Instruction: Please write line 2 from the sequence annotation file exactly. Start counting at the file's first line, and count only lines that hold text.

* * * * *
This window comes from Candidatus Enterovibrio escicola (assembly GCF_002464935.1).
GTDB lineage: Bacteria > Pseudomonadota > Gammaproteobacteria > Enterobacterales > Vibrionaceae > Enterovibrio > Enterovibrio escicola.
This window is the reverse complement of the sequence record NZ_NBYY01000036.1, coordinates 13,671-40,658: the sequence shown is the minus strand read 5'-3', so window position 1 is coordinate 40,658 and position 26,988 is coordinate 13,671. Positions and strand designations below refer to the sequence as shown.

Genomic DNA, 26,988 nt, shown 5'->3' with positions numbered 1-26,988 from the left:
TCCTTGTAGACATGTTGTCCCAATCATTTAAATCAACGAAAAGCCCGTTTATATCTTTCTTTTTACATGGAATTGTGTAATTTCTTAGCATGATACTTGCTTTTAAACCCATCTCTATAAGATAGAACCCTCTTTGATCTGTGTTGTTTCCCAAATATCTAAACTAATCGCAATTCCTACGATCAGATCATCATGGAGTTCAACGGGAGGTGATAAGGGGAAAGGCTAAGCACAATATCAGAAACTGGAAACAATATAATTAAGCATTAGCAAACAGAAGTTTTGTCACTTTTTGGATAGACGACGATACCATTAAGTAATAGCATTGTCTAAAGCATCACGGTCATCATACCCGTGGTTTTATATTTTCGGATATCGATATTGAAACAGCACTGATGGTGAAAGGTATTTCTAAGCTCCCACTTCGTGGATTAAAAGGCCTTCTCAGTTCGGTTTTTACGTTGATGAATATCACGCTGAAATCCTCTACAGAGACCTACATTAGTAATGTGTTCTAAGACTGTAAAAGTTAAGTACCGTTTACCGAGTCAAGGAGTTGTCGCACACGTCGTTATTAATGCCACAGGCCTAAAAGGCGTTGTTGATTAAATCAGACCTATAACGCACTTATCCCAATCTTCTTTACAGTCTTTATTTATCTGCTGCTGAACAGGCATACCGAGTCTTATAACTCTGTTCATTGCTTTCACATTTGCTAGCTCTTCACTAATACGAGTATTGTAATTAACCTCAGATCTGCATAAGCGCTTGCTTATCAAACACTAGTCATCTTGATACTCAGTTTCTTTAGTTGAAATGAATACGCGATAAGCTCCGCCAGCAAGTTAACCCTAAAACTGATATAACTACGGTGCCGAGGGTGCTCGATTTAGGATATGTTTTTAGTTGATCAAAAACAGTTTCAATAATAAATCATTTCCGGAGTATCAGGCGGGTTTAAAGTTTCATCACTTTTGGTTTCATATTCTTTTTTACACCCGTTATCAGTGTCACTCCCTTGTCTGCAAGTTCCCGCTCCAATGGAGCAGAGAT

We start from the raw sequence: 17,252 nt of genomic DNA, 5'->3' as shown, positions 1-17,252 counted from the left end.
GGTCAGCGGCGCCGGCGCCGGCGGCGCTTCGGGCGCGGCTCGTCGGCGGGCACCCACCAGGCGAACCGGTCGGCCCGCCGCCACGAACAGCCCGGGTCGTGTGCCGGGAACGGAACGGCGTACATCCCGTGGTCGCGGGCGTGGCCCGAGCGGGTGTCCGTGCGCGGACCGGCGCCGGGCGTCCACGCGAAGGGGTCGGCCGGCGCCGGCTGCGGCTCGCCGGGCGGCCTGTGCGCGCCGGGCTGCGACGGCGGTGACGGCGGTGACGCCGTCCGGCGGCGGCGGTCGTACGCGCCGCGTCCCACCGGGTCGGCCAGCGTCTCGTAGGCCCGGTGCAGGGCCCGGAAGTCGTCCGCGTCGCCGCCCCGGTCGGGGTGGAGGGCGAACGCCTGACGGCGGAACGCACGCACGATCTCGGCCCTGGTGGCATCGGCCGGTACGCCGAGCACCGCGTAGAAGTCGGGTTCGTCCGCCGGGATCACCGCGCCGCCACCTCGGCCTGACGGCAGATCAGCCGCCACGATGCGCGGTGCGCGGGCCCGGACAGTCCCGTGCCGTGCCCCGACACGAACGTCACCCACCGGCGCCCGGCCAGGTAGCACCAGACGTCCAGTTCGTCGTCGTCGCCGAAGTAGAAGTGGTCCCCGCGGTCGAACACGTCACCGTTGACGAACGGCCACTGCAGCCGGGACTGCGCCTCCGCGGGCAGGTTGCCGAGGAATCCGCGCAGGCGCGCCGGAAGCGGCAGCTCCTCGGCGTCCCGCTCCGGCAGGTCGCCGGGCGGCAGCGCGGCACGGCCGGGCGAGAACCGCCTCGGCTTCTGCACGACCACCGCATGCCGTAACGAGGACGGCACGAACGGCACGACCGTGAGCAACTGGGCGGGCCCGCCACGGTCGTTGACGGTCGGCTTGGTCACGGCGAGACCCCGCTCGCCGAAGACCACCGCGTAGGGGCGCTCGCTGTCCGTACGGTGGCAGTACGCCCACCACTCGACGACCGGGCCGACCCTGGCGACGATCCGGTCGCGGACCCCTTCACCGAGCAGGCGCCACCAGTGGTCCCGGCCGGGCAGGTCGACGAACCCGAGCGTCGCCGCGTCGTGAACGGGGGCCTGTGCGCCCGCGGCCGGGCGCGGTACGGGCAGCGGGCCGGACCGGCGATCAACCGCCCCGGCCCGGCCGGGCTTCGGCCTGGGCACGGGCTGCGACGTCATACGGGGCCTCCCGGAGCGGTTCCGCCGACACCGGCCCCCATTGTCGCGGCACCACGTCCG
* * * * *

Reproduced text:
GTDB lineage: Bacteria > Pseudomonadota > Gammaproteobacteria > Enterobacterales > Vibrionaceae > Enterovibrio > Enterovibrio escicola.